Hart Farm in Conway gears up to deliver something new with local box share

The Recorder, May 7, 2018, by Richie Davis

Anna Meyer leans over a row of the year’s first radishes in one of two hoop houses off South Shirkshire Road, a stone’s throw from where she was raised, with a broad smile.

“It’s been interesting to return,” says Meyer, who grew up on an adjoining piece of land on Hart Road — her father wrote for this newspaper and sometimes flew the plane that took Recorder photographer Paul Franz in the sky to shoot aerial photos. For the past four seasons, she’s been farming about 2 acres here, on Hart Farm, and delivering fruits and vegetables to New York City, where she went to college for the only time she’s lived anywhere else.

“I’ve lived here pretty much my whole life, in a place I know so well,” the 30-year-old farm owner says. “I like connecting with people I’ve known forever, who were friends with my family, talking as an adult and a business owner, making different kind of connections and helping each other out. It feels like I’m expanding in the community again, which is cool.”

This year, Meyer, who mostly grows vegetables and fruits with her husband, Seth Capista, is gearing up to sell and deliver “local box shares” for the first time, just as they’ve done for 15 to 20 families in New York.

“We’ve come a long way,” says Meyer, who has two farm helpers along with her husband, growing baby kale, arugala, micro-greens and carrots, as well as the radishes and turnips. They also grow currants, blackberries and raspberries and have 200 laying hens for eggs.

At two farmstands — one on the farm, the other on Hart Road at Shelburne Falls — they sell their farm products, including flowers and some of the maple syrup from their 120 taps.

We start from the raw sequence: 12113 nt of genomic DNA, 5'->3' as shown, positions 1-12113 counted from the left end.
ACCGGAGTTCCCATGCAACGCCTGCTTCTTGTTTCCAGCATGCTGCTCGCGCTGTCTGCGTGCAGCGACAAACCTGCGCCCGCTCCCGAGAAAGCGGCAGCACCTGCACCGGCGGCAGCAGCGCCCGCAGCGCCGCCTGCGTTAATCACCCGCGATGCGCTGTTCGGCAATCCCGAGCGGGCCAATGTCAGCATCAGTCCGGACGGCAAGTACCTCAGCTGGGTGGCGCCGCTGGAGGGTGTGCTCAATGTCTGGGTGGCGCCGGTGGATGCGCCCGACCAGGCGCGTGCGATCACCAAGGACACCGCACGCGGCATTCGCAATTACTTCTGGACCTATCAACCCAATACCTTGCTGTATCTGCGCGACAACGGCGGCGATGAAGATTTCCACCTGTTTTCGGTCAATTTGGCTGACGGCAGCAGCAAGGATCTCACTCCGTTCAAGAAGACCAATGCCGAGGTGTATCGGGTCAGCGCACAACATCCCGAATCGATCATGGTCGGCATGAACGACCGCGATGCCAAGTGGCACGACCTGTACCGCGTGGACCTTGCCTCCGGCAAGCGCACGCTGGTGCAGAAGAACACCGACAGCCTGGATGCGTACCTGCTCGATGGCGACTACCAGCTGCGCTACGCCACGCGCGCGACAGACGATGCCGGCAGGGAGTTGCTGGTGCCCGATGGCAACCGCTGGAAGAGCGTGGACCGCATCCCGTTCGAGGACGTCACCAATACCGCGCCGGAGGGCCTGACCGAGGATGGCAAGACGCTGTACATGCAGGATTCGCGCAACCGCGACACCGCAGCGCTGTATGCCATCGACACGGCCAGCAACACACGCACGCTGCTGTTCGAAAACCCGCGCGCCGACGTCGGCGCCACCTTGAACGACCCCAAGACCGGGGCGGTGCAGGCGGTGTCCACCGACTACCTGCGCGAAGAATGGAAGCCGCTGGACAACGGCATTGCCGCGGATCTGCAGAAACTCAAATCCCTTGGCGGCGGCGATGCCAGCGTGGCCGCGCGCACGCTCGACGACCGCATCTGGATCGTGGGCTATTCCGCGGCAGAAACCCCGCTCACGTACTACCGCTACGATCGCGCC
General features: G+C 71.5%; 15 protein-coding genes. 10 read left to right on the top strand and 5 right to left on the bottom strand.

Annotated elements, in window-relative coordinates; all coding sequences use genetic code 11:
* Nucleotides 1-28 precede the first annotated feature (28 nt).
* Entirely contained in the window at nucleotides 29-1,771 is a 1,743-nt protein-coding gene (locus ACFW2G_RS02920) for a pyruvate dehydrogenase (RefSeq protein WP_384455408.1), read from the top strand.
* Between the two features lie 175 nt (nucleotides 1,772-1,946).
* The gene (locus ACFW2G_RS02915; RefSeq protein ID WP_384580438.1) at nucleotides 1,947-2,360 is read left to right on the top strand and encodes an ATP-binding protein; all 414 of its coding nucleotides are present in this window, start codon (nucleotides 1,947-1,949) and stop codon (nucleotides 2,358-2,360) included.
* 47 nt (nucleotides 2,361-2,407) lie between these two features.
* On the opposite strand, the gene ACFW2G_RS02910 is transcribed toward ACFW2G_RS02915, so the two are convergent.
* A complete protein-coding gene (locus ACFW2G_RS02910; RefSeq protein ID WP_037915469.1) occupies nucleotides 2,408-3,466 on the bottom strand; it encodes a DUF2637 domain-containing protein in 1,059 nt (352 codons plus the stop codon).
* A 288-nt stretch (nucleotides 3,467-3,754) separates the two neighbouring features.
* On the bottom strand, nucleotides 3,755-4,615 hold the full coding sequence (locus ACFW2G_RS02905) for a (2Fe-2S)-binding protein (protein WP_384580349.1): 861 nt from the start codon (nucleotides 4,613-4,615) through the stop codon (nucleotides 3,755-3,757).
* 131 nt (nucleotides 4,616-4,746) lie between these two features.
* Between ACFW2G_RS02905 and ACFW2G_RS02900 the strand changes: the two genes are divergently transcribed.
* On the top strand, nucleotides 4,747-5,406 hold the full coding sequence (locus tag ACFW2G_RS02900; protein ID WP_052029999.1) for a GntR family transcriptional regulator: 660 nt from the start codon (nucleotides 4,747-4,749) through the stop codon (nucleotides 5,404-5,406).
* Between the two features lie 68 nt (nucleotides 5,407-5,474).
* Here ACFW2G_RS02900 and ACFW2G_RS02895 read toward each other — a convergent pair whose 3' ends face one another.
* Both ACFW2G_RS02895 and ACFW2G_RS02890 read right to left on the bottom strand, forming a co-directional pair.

The farm also sells its products at the Greenfield and Tuesday Northampton farmers markets, and wholesales to Green Fields Market, McCusker’s Market and to The Gypsy Apple, The Blue Rock, and Hardy Eats in Shelburne Falls.

With the local box share — available in three sizes, which can also include meats, cheeses, mushrooms, jams, relish, flowers and Hungry Ghost bread — Meyer says the farm will make deliveries during a 10-week season on alternate Fridays from June through October. It also will offer a more flexible season for customers who go away for part of the summer.

Meyer, who got turned on by farming while a student in Northfield Mount Hermon School’s farm program and then diverted at the New School, where she majored in comparative religions, says she named her farm after Hart Crest Farm, the former name of the Guilford Farm next door to the Hart Road home where she grew up. And her neighbor at the time, Phyllis Hart Guilford, had family who lived in the house where she now lives, across the road from the farm.

“It feels really good to have this extension into the community,” she said. “The idea is we’ll be bringing food to people who might not normally go to the farmers market or people who are homebound or don’t have transportation. We’ll try to make it as convenient and flexible as possible for them, and financially accessible as well.”

Hart Farm, which will also accept Supplemental Nutrition Assistance Program and Healthy Incentives Program cards, will deliver to West County towns as well as Deerfield, Greenfield, Goshen and Plainfield.

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